Why won't TV networks admit when a show is canceled?
Looking at a list of TV shows which were no longer airing, readers wanted to know: Had they been canceled? Were they simply on hiatus? Could a public response bring them back?
My first call, to a publicist for the CW to ask about its long-gone reality show Stylista, yielded a typical response, on background of course: The network hadn’t ordered any new shows and wasn’t airing the old ones. So, it’s probably canceled. But not officially.
A request to NBC over a long list of their uncertain series – Lipstick Jungle (below), Knight Rider, Chopping Block and America’s Toughest Jobs among them – brought a similar response on background, revealing that only one program, Toughest Jobs, was officially gone. Jungle was probably gone, Chopping Block is airing on NBC.com and Knight Rider won’t be resolved until May, when the network’s new fall schedule is released.
So, at a time when audiences have never been less certain about when shows are airing or for how long, why are the networks so squirrelly about admitting when a show is dead?
An informal poll of TV show creators I know didn’t yield many results, either. “The only thing I can think of is that these folks are highly indecisive, and decisions often take weeks or months to get made,” emailed one Emmy-winning creator who has had a few series canceled. “Some of the weirdness in admitting a show is canceled may really be weirdness about DECIDING a show is canceled.”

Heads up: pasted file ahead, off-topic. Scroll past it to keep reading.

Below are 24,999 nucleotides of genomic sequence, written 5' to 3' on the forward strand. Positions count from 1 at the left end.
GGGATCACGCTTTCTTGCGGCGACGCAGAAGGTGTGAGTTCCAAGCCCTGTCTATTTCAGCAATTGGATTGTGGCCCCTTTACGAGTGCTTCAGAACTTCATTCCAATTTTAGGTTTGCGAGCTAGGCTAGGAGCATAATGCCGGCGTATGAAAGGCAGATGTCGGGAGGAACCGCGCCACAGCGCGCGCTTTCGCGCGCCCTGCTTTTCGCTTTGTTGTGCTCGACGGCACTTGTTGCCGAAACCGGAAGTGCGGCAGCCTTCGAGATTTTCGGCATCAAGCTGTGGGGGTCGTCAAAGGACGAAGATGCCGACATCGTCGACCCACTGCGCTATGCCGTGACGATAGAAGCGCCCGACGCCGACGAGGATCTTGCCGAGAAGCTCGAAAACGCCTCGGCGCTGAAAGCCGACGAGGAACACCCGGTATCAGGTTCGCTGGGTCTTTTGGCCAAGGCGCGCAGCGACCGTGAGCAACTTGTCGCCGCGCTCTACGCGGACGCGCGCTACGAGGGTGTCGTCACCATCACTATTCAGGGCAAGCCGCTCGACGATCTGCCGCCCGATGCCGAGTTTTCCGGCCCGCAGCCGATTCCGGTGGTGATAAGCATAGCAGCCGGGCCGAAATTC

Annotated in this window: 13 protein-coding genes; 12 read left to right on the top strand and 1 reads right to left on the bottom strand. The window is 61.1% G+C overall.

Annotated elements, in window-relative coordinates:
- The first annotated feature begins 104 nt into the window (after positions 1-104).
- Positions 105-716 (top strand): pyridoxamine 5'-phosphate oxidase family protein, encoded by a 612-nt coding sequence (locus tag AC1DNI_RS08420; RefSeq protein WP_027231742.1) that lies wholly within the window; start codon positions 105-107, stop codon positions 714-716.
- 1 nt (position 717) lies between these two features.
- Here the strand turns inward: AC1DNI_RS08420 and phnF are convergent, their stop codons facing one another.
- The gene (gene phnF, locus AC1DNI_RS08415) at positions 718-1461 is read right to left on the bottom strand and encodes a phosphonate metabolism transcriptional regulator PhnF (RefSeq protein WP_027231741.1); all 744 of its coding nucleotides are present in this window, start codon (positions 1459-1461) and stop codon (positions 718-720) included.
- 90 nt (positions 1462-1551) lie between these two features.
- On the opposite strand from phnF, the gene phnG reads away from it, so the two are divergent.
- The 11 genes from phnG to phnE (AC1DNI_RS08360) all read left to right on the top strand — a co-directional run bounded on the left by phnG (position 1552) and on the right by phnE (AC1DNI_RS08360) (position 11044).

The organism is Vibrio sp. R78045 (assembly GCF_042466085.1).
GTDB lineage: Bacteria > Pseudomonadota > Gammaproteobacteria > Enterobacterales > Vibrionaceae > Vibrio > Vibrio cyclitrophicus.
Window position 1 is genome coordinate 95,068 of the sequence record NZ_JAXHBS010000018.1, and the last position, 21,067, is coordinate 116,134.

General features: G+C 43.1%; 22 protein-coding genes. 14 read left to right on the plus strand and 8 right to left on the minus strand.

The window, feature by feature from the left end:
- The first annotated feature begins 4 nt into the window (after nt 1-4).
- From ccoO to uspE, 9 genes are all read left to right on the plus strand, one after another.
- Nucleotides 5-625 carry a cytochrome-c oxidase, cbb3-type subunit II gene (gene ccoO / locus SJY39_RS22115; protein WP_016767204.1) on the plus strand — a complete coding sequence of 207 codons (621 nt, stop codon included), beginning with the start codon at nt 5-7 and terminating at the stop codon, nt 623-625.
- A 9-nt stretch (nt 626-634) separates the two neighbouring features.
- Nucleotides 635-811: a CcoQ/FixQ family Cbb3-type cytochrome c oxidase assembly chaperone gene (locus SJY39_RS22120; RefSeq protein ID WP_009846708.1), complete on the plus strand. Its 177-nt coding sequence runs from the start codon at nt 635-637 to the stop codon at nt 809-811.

Rod Lurie, creator of the ABC drama Commander in Chief, had another take: “I suppose, and it’s just a guess, that the networks always want to leave a tiny door open just in case they get seller's remorse when they decide to dump a show -- like the way they reversed course on Jericho (at CBS).”
Fortunately, Tim Brooks, a retired, former executive at NBC, USA Networks and Lifetime – and co-author of the exhaustive Complete Directory to Prime Time Network and Cable TV Shows – had a few answers.
“The networks see nothing to gain by announcing a cancellation,” said Brooks. “They might irritate some creators or actors they want to work with who don’t to see press stories about ‘So-and-so went down in flames again,’ and they want to keep their options open.”
Brooks said networks usually only announce a shows cancellation if they think a pocket of fans will show up to boost ratings (ABC’s Life on Mars and Pushing Daisies). And while it’s easy to blame programmers for shifting shows around so much, that’s often an indication that a network is trying not to give up on a failing show, he said.
“The financing is so challenging on some of these shows, they are literally making decisions on them week to week,” he said. “One executive once said ‘Nothing’s ever canceled – it just goes on hiatus.’ And some shows have been on hiatus for 40 years.”
So if you’re having trouble figuring out whether a show has been canceled or not, you’re not alone.
And it’s on purpose. Does that make the frustration any easier to handle?